The giant blue sculpture of the euro, a symbol of Europe and above all of the currency, will be auctioned in mid-October because it is too expensive to maintain.
Located in Willy-Brandt Square in Frankfurt, the financial capital of Germany, since the end of 2001 it has become a symbol of the city’s identity despite the misgivings of the Germans about the euro.
The sculpture survived the violent protests of left-wing and anarchist movements and the encampments of the anti-capitalist Blockupy movement during the financial crisis.
Photographs of this sculpture of the euro appear in all information related to the euro and years ago it was also seen in information about the European Central Bank (ECB) because its first headquarters were a few meters away.
It served as the background for television reporters for their reports on the ECB until the bank moved to its new headquarters.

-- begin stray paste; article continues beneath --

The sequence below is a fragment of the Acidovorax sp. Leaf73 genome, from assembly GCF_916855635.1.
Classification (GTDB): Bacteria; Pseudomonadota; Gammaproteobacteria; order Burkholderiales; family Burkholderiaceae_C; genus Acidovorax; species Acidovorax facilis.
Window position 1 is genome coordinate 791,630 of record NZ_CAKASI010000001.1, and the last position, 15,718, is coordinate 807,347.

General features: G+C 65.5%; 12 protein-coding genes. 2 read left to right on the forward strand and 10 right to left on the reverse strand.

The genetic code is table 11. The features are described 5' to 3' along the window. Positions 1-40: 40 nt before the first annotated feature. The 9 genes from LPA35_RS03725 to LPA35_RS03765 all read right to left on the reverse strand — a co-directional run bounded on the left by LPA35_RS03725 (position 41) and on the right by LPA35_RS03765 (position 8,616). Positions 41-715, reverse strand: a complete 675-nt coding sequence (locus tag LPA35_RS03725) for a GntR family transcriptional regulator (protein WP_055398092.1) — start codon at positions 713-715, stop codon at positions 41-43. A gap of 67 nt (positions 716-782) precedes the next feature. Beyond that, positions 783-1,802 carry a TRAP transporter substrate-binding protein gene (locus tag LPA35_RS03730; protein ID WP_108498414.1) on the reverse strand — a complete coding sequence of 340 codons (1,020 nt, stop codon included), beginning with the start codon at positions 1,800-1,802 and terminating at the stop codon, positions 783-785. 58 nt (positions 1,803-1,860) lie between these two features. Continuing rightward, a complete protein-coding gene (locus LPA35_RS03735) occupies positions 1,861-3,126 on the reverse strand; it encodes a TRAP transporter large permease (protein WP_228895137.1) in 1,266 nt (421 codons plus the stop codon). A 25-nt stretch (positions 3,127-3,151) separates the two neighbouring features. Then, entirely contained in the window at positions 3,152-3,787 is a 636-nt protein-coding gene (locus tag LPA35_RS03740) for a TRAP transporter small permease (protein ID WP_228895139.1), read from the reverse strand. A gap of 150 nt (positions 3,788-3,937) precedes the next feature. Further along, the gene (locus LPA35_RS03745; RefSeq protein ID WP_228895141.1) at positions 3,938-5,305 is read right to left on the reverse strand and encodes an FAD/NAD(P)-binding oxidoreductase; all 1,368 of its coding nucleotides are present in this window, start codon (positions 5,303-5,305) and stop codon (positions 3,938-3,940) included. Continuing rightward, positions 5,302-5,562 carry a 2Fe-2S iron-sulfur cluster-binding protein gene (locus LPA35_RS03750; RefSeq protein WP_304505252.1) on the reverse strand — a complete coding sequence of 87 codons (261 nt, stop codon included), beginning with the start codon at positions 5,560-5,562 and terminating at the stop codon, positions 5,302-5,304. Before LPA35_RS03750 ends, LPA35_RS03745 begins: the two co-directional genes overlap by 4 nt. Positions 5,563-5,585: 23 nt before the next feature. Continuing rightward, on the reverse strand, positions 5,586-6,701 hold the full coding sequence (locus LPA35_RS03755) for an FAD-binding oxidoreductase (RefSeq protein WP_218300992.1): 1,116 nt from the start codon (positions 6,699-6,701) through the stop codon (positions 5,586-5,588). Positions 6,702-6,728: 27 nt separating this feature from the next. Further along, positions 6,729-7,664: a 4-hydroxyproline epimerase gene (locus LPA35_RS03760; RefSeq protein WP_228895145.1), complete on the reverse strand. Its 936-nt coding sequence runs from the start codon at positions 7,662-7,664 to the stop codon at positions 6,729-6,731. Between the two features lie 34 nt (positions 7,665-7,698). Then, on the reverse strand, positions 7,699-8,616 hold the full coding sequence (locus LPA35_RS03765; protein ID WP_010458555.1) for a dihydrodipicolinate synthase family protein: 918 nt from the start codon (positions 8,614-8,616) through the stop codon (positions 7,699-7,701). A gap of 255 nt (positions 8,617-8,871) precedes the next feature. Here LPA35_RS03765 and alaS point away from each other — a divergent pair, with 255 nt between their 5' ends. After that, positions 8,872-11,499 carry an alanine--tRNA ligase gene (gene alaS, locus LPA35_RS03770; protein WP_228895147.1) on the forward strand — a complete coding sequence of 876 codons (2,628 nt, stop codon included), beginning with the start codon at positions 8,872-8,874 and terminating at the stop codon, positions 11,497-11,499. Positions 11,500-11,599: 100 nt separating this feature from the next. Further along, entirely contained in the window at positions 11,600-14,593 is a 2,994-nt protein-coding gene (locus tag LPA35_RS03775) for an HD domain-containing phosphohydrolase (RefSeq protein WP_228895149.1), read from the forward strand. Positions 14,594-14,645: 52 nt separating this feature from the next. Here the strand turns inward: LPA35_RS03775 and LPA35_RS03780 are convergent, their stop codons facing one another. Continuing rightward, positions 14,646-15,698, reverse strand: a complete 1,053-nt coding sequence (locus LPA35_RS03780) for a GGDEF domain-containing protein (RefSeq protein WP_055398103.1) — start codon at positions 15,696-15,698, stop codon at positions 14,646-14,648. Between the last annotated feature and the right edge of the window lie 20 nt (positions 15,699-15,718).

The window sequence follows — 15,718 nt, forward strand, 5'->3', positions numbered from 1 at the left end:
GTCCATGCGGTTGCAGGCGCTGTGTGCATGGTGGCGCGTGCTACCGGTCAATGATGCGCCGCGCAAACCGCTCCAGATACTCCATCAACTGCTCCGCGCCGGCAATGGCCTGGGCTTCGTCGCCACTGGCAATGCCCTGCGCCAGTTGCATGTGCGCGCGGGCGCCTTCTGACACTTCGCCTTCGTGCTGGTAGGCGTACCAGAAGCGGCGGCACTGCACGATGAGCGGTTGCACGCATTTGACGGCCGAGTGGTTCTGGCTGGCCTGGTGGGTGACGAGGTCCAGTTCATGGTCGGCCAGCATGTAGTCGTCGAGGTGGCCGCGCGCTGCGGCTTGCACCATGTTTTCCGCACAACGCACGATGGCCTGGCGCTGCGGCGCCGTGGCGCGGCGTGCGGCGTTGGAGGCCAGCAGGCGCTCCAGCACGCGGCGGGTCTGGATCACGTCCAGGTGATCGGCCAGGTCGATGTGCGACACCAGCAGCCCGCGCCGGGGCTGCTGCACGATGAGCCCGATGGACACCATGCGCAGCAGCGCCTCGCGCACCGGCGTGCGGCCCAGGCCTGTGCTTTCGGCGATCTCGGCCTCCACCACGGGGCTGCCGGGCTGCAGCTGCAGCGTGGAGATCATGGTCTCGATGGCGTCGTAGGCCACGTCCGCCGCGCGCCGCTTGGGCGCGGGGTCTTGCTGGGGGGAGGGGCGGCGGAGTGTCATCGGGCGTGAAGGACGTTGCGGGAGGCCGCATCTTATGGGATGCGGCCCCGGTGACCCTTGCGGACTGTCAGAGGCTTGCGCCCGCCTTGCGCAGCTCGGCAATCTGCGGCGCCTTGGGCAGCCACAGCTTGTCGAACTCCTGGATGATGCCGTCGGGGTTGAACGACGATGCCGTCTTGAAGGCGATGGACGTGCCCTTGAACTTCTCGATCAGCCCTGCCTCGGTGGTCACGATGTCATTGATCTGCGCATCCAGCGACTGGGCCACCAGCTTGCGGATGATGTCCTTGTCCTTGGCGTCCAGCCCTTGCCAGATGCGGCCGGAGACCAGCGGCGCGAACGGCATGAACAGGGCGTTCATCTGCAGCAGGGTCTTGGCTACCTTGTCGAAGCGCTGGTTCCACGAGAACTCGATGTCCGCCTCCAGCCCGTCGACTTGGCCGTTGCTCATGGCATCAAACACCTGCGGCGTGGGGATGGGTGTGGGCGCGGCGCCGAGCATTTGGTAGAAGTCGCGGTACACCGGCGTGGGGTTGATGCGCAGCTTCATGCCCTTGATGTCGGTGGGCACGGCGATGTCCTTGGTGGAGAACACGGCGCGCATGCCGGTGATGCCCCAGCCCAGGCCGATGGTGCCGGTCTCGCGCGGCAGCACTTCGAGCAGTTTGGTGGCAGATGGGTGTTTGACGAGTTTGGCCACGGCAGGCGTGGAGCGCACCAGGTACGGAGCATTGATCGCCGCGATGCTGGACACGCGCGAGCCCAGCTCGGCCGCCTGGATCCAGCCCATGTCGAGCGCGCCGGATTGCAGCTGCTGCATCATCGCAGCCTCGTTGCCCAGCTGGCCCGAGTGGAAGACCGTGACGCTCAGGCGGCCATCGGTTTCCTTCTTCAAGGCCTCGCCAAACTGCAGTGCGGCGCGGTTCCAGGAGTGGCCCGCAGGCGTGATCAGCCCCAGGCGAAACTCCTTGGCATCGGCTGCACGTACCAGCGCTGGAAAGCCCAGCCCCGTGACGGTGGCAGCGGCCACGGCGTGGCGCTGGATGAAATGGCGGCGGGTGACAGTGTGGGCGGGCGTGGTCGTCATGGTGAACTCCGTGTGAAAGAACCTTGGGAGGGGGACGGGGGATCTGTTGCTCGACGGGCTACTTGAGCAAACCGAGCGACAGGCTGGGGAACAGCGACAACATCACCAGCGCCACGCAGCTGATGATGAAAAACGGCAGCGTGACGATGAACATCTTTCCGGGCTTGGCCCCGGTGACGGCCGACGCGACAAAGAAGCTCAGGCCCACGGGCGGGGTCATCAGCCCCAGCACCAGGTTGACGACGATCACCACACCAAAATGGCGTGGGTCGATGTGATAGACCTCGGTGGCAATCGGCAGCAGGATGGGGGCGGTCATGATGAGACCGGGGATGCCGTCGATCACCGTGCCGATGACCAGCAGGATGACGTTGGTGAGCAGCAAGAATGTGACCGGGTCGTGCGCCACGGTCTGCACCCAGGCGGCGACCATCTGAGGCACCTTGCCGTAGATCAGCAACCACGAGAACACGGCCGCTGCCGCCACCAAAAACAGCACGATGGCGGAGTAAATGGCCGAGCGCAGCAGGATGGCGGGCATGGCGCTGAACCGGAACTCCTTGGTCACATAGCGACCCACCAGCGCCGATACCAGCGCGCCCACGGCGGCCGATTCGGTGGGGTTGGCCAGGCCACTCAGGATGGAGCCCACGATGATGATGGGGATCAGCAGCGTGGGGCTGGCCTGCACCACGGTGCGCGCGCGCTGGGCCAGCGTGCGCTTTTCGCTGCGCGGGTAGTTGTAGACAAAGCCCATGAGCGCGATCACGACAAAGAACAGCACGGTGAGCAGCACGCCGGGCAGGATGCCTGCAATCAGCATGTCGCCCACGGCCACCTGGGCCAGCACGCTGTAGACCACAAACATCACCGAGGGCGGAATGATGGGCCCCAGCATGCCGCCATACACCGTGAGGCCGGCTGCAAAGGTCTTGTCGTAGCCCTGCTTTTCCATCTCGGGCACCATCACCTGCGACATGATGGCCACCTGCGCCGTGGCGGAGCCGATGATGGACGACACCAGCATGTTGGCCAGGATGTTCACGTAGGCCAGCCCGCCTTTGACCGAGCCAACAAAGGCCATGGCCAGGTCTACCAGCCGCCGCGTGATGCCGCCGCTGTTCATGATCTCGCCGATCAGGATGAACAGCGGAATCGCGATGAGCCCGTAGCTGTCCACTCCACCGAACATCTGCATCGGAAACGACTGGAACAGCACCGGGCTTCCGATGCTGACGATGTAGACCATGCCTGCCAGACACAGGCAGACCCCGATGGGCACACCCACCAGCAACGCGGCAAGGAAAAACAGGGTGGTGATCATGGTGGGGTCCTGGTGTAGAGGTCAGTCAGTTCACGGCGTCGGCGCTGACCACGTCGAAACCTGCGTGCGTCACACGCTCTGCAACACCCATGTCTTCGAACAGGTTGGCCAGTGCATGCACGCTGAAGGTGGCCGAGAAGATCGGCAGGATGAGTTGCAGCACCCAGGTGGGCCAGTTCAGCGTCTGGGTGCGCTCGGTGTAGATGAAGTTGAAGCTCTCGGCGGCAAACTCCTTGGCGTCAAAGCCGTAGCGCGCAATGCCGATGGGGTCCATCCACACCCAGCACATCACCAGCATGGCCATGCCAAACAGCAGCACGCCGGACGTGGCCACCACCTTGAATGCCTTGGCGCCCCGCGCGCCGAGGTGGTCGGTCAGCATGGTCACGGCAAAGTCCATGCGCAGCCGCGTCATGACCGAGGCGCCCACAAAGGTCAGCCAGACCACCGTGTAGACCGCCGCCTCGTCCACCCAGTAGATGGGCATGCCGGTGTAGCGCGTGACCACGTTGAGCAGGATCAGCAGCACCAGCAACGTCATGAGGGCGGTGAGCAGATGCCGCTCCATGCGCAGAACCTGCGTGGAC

The sculpture is owned by the non-profit committee Verein Frankfurter Kultur Komitee, headed by Manfred Pohl, who announced its upcoming auction.
But the increase in vandalism in the last two years, which has gobbled up the financial means available to the committee for all its projects, prevents private financial contributions from being sufficient to maintain it.
The committee stopped developing some activities, such as the project against racism in primary schools in Frankfurt and in the entire region on the banks of the Rhine and the Main or a colloquium on Europe.
After attempts to secure funding failed as no one wants to keep it, the committee has decided it is best to auction it off.
The ECB, which has contributed 15,000 euros a year to maintain it, also has no interest in continuing to do so and did not even go to a round table at the end of April to discuss financing its maintenance, according to Pohl.
The euro sculpture, which is the work of the German artist Ottmar Hörl, is 14 meters high, weighs 50 tons and at night is illuminated throughout the year with LED (Light Emitting Diode) lights.
The euro symbol is surrounded by twelve stars that represent the first twelve countries that introduced the euro, in January 2002, although now the citizens of 19 countries already use the currency and from next year they will use the currency of 20, when Croatia enters the club.
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